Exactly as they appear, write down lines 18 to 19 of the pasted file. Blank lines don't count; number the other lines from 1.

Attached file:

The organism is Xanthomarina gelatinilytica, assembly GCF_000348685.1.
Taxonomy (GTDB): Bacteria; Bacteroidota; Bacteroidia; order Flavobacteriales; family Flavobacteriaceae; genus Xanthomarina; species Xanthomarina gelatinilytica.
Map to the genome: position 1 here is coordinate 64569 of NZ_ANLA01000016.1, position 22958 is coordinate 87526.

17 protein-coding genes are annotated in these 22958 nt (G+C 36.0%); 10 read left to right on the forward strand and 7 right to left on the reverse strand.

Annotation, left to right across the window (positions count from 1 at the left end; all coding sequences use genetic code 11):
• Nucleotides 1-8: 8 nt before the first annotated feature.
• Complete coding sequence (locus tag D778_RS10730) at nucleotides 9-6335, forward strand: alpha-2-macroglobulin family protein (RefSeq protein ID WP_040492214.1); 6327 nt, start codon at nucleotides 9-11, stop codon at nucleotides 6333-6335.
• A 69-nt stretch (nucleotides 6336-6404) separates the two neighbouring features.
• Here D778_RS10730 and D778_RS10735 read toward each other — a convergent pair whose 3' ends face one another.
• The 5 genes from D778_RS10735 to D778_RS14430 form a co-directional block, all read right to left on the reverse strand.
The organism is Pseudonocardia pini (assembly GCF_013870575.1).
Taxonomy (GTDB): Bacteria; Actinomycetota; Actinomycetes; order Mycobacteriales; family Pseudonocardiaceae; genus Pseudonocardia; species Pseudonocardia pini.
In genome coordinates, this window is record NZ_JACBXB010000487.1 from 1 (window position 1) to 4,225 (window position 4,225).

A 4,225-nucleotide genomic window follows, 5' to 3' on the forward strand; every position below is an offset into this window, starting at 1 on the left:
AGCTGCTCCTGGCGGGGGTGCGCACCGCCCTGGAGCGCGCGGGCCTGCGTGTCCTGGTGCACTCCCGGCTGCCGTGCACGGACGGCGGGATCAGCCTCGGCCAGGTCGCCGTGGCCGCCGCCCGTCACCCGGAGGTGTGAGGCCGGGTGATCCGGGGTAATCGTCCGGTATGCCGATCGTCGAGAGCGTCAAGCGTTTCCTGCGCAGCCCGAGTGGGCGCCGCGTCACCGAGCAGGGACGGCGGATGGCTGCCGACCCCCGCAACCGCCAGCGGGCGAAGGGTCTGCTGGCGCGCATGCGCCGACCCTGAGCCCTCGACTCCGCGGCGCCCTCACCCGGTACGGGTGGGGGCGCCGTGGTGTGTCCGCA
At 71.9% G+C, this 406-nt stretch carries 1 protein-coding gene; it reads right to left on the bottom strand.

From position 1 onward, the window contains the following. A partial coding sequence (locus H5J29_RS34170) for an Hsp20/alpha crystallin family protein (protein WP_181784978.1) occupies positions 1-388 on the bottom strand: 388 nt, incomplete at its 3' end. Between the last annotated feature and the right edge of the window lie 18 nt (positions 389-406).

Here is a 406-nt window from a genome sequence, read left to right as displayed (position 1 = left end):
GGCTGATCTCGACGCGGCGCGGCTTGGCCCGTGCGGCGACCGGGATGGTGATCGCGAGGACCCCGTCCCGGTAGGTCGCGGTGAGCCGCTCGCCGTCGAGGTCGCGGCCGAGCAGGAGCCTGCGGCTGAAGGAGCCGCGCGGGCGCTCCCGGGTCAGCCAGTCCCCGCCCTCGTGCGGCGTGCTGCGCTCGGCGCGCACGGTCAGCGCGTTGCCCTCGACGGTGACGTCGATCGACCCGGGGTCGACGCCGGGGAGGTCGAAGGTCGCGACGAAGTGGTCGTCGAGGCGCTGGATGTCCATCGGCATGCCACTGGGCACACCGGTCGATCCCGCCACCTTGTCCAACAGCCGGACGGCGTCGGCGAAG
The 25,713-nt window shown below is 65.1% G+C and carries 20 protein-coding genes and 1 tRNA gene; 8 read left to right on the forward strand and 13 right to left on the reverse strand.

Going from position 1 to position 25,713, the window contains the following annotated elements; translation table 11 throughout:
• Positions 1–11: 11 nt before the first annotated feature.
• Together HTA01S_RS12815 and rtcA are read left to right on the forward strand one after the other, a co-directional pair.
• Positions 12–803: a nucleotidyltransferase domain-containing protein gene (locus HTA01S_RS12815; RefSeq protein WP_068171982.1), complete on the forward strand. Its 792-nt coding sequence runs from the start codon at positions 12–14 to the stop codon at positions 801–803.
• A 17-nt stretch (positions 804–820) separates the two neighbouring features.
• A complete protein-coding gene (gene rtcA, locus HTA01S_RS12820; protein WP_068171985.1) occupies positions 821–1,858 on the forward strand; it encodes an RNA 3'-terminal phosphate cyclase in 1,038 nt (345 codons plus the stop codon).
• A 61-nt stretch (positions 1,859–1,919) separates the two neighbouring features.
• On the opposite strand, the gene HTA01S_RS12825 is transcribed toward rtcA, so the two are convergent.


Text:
Here is a 406-nt window from a genome sequence, read left to right as displayed (position 1 = left end):
GGCTGATCTCGACGCGGCGCGGCTTGGCCCGTGCGGCGACCGGGATGGTGATCGCGAGGACCCCGTCCCGGTAGGTCGCGGTGAGCCGCTCGCCGTCGAGGTCGCGGCCGAGCAGGAGCCTGCGGCTGAAGGAGCCGCGCGGGCGCTCCCGGGTCAGCCAGTCCCCGCCCTCGTGCGGCGTGCTGCGCTCGGCGCGCACGGTCAGCGCGTTGCCCTCGACGGTGACGTCGATCGACCCGGGGTCGACGCCGGGGAGGTCGAAGGTCGCGACGAAGTGGTCGTCGAGGCGCTGGATGTCCATCGGCATGCCACTGGGCACACCGGTCGATCCCGCCACCTTGTCCAACAGCCGGACGGCGTCGGCGAAG